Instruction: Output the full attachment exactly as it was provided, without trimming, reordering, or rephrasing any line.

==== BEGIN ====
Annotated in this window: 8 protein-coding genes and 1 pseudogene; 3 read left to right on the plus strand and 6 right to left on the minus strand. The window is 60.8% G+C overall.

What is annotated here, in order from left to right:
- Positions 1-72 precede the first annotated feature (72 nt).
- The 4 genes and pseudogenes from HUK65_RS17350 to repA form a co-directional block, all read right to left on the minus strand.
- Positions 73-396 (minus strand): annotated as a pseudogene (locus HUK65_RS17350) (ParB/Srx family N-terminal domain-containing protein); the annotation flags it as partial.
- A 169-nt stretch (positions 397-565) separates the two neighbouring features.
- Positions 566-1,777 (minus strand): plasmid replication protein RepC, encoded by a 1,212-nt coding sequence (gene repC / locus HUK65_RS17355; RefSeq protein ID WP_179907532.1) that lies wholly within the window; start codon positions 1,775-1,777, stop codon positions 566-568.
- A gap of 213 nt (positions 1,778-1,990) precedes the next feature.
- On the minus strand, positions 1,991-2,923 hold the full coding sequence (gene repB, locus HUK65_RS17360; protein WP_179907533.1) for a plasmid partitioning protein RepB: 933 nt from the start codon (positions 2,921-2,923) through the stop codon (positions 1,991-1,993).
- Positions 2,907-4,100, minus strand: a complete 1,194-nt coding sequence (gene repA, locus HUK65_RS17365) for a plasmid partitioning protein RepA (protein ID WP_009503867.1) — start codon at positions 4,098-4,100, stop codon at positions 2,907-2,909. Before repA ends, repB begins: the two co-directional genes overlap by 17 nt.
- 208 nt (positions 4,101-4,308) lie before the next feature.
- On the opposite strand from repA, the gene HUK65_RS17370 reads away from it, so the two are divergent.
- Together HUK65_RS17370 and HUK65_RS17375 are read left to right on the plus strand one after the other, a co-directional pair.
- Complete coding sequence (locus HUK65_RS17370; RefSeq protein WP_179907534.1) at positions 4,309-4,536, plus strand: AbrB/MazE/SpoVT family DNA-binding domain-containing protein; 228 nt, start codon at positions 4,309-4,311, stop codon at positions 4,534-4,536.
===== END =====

Annotated in this window: 8 protein-coding genes and 1 pseudogene; 3 read left to right on the plus strand and 6 right to left on the minus strand. The window is 60.8% G+C overall.

What is annotated here, in order from left to right:
- Positions 1-72 precede the first annotated feature (72 nt).
- The 4 genes and pseudogenes from HUK65_RS17350 to repA form a co-directional block, all read right to left on the minus strand.
- Positions 73-396 (minus strand): annotated as a pseudogene (locus HUK65_RS17350) (ParB/Srx family N-terminal domain-containing protein); the annotation flags it as partial.
- A 169-nt stretch (positions 397-565) separates the two neighbouring features.
- Positions 566-1,777 (minus strand): plasmid replication protein RepC, encoded by a 1,212-nt coding sequence (gene repC / locus HUK65_RS17355; RefSeq protein ID WP_179907532.1) that lies wholly within the window; start codon positions 1,775-1,777, stop codon positions 566-568.
- A gap of 213 nt (positions 1,778-1,990) precedes the next feature.
- On the minus strand, positions 1,991-2,923 hold the full coding sequence (gene repB, locus HUK65_RS17360; protein WP_179907533.1) for a plasmid partitioning protein RepB: 933 nt from the start codon (positions 2,921-2,923) through the stop codon (positions 1,991-1,993).
- Positions 2,907-4,100, minus strand: a complete 1,194-nt coding sequence (gene repA, locus HUK65_RS17365) for a plasmid partitioning protein RepA (protein ID WP_009503867.1) — start codon at positions 4,098-4,100, stop codon at positions 2,907-2,909. Before repA ends, repB begins: the two co-directional genes overlap by 17 nt.
- 208 nt (positions 4,101-4,308) lie before the next feature.
- On the opposite strand from repA, the gene HUK65_RS17370 reads away from it, so the two are divergent.
- Together HUK65_RS17370 and HUK65_RS17375 are read left to right on the plus strand one after the other, a co-directional pair.
- Complete coding sequence (locus HUK65_RS17370; RefSeq protein WP_179907534.1) at positions 4,309-4,536, plus strand: AbrB/MazE/SpoVT family DNA-binding domain-containing protein; 228 nt, start codon at positions 4,309-4,311, stop codon at positions 4,534-4,536.